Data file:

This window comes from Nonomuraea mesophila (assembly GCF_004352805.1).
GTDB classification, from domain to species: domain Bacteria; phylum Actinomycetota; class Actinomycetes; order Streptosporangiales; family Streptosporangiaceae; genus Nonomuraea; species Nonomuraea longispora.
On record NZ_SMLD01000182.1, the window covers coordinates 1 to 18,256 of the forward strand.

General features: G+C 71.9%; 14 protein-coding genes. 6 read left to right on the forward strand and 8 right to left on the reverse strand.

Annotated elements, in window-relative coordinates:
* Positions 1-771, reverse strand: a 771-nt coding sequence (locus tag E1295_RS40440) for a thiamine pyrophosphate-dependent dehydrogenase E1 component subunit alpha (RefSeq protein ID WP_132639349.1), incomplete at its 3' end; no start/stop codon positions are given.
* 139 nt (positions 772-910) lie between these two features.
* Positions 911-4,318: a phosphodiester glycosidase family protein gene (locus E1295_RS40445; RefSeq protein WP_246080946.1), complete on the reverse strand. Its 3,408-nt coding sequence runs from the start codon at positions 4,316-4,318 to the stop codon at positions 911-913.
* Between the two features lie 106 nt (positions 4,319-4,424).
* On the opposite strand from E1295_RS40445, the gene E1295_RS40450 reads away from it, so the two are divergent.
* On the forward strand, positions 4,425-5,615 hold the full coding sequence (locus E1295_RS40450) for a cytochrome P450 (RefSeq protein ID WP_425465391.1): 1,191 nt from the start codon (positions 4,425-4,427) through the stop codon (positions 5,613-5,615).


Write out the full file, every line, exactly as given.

This window comes from Nonomuraea mesophila (assembly GCF_004352805.1).
GTDB classification, from domain to species: domain Bacteria; phylum Actinomycetota; class Actinomycetes; order Streptosporangiales; family Streptosporangiaceae; genus Nonomuraea; species Nonomuraea longispora.
On record NZ_SMLD01000182.1, the window covers coordinates 1 to 18,256 of the forward strand.

General features: G+C 71.9%; 14 protein-coding genes. 6 read left to right on the forward strand and 8 right to left on the reverse strand.

Annotated elements, in window-relative coordinates:
* Positions 1-771, reverse strand: a 771-nt coding sequence (locus tag E1295_RS40440) for a thiamine pyrophosphate-dependent dehydrogenase E1 component subunit alpha (RefSeq protein ID WP_132639349.1), incomplete at its 3' end; no start/stop codon positions are given.
* 139 nt (positions 772-910) lie between these two features.
* Positions 911-4,318: a phosphodiester glycosidase family protein gene (locus E1295_RS40445; RefSeq protein WP_246080946.1), complete on the reverse strand. Its 3,408-nt coding sequence runs from the start codon at positions 4,316-4,318 to the stop codon at positions 911-913.
* Between the two features lie 106 nt (positions 4,319-4,424).
* On the opposite strand from E1295_RS40445, the gene E1295_RS40450 reads away from it, so the two are divergent.
* On the forward strand, positions 4,425-5,615 hold the full coding sequence (locus E1295_RS40450) for a cytochrome P450 (RefSeq protein ID WP_425465391.1): 1,191 nt from the start codon (positions 4,425-4,427) through the stop codon (positions 5,613-5,615).